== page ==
Personal data: Meta receives a record fine in Europe of 1.2 billion euros

Meta is fined a record 1.2 billion euros by the Irish regulator for breaching European data protection rules (GDPR) with its social network Facebook, amid fears over US surveillance programs.

Meta, which intends to appeal, is condemned for having “continued to transfer personal data” of users from the European Economic Area to the United States in violation of European rules, indicated in its decision the Irish Commission for the protection (DPC), acting on behalf of the EU.

Meta must also “suspend any transfer of personal data to the United States within five months” and must comply with the GDPR within six months, added the DPC.

This sanction, the highest imposed by a data protection regulator in Europe, stems from an investigation launched in 2020.

Meta calls the fine “unjustified and unnecessary” and will seek legal action to have it suspended.

“Thousands of companies and organizations rely on the possibility of transferring data between the EU and the United States,” the Californian giant continues in a statement.

However, there is “no immediate disruption of Facebook”, specifies the company, which hopes to see the United States and the European Union adopt during the summer a new legal framework for the transfer of personal data, in the stride of an agreement in principle last year.

– “Mass surveillance” –

The two devices previously put in place to allow companies to transfer this data from Europeans to the United States had been invalidated by European justice due to fears of surveillance by American services – the last, “”, during a decision in 2020.

Since then, “European and American organizations and companies of all sizes have found themselves without clear guidelines for transatlantic data transfers”, criticizes CCIA Europe, which represents the interests of the information technology industries.

Meta clarifies that there is “no immediate disruption” to Facebook after the record fine imposed by the Irish regulator for violating European data protection rules (GDPR) (AFP/Archives – Kirill KUDRYAVTSEV)

The sanction proclaimed Monday “makes it illegal, in fact, the operation of the Internet,” she said.

The privacy association noyb, which has initiated numerous proceedings against American technology giants in Europe, speaks of a “serious blow to Meta”.

“Since Edward Snowden’s revelations of big US tech companies aiding the NSA’s (National Security Agency) mass surveillance apparatus, Facebook – now Meta – has come under fire. “A dispute in Ireland”, continues the association in a press release.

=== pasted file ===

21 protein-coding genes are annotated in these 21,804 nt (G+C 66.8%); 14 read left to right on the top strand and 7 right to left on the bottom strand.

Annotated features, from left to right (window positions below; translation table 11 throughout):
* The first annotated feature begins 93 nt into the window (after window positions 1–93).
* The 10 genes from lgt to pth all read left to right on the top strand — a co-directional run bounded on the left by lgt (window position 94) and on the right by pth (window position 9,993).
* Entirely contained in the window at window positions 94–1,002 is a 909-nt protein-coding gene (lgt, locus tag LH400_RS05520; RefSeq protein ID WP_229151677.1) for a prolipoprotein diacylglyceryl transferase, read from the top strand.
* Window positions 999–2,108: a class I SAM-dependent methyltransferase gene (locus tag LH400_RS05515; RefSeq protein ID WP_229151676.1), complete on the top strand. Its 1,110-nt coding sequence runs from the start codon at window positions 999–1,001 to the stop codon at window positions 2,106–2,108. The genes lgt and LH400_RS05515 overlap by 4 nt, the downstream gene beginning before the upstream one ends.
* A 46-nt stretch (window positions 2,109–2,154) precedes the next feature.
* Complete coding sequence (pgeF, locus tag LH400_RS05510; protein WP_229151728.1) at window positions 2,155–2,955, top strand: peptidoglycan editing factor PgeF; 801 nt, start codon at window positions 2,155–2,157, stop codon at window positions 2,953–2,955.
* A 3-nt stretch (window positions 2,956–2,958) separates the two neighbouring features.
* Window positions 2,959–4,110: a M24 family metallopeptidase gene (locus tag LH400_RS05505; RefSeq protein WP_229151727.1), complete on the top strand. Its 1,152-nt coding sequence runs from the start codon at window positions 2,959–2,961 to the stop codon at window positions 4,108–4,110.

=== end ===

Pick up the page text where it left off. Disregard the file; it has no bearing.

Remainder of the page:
The penalty “could have been much higher, given that the maximum fine is over 4 billion and that Meta knowingly broke the law to generate profits for ten years”, underlines the founder of noyb, the Austrian Max Schrems , adding that similar decisions could also affect other major players in the sector “such as Amazon, Google or Microsoft”.

– “Strong signal” –

This is the fourth fine imposed on Meta in the EU in six months.

The Irish Data Protection Authority has jurisdiction to act on behalf of the EU because Meta’s European headquarters are in Ireland, like those of many Silicon Valley giants. Their presence is crucial for the country’s economy, and Dublin offers them an attractive tax system.

However, the EDPB (European Data Protection Board) has the last word on this in Europe.

Andrea Jelinek, president of the EDPB, on May 25, 2018 in Brussels (AFP/Archives - Emmanuel DUNAND)
Andrea Jelinek, president of the EDPB, on May 25, 2018 in Brussels (AFP/Archives – Emmanuel DUNAND)

Meta’s violations of the GDPR “are very serious since they are systematic, repetitive and continuous transfers”, reacted in a press release Andrea Jelinek, president of the EDPB, who in this case forced the DPC to impose a fine.

This is “a strong signal to organizations that serious breaches have serious consequences”, she added.

In January, the DPC had already heavily sanctioned the group to the tune of 400 million euros for offenses on the use of personal data for advertising purposes targeting its Facebook, Instagram and WhatsApp applications, then in March, to 5.5 million euros for violating the GDPR with his WhatsApp message.

Since then, Meta has committed to changing its terms of use in Europe.

These sanctions come in a context of strengthening controls and judicial procedures in the European Union, but also in the United States, against GAFA (Google, Amazon, Facebook and Apple), and the measures recently taken against the Chinese giant TikTok.

In 2021, Amazon had notably suffered a fine of 746 million euros in Luxembourg.

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